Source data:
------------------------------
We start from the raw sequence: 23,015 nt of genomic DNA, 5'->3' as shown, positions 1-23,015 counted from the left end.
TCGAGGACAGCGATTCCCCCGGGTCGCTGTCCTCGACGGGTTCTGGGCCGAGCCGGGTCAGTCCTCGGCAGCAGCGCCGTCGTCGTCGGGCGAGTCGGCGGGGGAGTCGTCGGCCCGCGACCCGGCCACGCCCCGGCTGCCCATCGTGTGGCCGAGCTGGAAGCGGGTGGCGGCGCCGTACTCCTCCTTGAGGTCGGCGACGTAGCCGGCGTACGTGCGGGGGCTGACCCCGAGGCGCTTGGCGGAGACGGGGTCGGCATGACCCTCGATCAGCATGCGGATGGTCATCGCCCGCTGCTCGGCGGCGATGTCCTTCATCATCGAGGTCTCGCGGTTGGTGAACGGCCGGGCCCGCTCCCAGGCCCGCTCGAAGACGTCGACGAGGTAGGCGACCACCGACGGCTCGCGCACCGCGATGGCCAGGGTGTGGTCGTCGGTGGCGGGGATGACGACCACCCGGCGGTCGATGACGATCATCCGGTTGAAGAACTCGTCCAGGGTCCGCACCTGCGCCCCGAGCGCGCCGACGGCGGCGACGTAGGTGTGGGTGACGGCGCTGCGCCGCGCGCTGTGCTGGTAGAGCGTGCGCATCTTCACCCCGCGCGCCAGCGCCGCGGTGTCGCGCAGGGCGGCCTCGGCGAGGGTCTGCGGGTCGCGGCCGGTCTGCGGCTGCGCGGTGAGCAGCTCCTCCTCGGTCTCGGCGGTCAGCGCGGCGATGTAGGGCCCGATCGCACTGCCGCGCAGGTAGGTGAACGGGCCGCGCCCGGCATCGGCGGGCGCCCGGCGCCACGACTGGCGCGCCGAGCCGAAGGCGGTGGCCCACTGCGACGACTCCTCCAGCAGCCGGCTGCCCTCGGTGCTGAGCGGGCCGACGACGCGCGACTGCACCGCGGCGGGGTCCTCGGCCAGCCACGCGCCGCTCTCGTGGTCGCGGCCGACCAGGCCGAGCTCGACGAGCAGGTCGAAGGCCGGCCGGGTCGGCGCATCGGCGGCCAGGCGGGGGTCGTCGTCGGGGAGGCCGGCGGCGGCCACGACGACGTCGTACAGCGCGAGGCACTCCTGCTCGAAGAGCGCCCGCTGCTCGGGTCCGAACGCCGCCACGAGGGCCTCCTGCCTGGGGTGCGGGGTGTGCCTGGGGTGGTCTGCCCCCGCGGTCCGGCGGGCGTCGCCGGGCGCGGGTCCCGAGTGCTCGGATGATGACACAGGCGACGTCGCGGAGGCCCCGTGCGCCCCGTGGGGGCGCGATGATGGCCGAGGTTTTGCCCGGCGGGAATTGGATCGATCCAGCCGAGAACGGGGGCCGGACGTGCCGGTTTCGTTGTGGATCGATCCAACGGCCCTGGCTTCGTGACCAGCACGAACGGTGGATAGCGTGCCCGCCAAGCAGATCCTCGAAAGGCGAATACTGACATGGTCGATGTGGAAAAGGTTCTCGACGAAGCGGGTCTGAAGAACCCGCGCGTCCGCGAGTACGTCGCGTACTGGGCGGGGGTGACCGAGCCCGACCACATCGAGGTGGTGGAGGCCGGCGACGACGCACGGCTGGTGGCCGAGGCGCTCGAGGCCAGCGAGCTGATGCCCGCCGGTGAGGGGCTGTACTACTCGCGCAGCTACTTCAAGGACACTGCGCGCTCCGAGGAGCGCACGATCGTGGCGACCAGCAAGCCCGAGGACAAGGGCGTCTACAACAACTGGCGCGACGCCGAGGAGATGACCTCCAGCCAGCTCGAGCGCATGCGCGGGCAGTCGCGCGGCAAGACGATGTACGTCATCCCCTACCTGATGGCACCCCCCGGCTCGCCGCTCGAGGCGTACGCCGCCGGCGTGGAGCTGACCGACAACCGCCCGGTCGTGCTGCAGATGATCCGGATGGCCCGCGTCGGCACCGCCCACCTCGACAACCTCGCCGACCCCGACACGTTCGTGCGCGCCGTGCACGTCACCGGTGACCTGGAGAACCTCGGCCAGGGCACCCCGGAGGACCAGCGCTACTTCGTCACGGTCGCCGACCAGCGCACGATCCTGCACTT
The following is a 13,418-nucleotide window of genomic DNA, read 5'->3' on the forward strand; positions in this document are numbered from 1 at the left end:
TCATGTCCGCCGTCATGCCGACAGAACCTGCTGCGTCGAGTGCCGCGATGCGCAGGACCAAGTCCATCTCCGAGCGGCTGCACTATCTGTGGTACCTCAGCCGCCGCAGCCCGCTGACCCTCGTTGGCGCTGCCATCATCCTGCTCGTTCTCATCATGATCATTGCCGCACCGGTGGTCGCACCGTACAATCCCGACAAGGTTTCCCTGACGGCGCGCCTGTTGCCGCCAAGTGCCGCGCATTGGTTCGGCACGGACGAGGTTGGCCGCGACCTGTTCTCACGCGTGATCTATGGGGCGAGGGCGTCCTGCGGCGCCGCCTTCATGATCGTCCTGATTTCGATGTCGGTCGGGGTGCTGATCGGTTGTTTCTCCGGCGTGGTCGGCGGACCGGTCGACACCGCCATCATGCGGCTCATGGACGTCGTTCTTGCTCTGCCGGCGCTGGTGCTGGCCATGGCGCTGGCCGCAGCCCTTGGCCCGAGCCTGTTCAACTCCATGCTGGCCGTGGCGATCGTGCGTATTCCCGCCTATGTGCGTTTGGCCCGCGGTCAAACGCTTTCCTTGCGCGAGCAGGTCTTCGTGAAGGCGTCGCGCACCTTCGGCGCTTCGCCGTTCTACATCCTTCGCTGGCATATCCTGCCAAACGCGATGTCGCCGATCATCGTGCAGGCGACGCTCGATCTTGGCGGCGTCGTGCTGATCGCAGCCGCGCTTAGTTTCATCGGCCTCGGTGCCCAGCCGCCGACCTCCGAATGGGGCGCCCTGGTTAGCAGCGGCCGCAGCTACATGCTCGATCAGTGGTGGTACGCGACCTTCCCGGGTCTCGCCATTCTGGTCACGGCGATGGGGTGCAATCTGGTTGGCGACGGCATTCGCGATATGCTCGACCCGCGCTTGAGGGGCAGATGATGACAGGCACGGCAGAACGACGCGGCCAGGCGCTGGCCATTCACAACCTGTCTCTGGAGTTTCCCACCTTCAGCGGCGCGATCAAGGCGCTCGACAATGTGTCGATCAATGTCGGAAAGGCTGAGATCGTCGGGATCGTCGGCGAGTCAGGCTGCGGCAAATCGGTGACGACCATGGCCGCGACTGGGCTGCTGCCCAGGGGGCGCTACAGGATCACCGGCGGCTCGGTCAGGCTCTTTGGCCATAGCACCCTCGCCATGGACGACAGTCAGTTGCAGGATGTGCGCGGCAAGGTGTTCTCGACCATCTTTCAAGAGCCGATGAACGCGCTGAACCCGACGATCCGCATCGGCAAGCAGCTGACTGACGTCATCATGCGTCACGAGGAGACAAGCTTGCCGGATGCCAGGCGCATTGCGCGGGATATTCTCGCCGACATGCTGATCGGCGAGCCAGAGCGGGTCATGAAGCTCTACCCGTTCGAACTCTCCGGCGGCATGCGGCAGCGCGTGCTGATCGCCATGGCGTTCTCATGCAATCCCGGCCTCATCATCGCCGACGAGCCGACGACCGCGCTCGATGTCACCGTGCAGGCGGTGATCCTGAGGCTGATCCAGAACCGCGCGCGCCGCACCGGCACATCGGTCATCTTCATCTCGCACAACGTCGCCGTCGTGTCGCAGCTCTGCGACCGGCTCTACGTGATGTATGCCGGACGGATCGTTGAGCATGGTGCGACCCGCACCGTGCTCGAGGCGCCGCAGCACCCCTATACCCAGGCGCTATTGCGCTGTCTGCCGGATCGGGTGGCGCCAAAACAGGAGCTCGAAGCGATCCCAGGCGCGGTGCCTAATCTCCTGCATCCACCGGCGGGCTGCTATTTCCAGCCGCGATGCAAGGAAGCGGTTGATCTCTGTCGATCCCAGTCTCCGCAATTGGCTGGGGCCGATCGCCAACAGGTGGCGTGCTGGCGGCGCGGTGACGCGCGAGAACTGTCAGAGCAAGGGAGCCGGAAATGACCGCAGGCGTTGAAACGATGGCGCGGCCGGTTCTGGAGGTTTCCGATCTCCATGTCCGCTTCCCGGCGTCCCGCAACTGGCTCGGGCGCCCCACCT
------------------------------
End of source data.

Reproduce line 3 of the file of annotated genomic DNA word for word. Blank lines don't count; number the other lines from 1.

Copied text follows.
The following is a 13,418-nucleotide window of genomic DNA, read 5'->3' on the forward strand; positions in this document are numbered from 1 at the left end: